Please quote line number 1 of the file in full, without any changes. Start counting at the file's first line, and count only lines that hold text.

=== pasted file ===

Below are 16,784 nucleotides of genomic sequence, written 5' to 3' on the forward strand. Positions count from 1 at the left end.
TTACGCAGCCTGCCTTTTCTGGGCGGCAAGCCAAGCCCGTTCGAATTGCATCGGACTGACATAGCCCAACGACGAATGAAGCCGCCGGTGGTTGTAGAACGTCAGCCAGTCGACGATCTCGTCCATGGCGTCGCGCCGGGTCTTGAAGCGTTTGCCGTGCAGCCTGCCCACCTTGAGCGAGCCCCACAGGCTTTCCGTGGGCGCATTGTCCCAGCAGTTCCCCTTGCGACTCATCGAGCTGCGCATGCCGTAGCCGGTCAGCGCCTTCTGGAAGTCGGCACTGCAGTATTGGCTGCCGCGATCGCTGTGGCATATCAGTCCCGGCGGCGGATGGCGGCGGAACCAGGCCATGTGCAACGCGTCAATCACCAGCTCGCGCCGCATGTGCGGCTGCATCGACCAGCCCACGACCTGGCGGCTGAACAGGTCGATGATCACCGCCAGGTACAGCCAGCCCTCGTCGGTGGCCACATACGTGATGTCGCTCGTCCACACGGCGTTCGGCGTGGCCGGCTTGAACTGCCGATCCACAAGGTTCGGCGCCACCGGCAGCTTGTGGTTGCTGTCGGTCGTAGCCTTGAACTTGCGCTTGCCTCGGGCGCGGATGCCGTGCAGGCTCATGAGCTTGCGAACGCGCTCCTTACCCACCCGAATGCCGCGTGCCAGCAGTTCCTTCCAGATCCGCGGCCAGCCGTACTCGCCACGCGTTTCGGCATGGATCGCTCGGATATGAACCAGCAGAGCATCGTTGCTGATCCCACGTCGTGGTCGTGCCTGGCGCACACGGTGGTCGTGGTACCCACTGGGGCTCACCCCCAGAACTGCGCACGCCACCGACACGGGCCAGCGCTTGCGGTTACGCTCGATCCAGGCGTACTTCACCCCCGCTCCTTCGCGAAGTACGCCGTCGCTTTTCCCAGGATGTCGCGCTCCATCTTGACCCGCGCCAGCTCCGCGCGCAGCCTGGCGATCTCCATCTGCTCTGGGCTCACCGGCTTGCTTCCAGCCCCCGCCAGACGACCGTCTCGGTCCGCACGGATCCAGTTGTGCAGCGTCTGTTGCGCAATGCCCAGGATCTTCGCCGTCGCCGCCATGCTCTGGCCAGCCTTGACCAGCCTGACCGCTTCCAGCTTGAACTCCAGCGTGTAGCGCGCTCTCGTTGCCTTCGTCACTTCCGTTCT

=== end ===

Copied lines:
Below are 16,784 nucleotides of genomic sequence, written 5' to 3' on the forward strand. Positions count from 1 at the left end.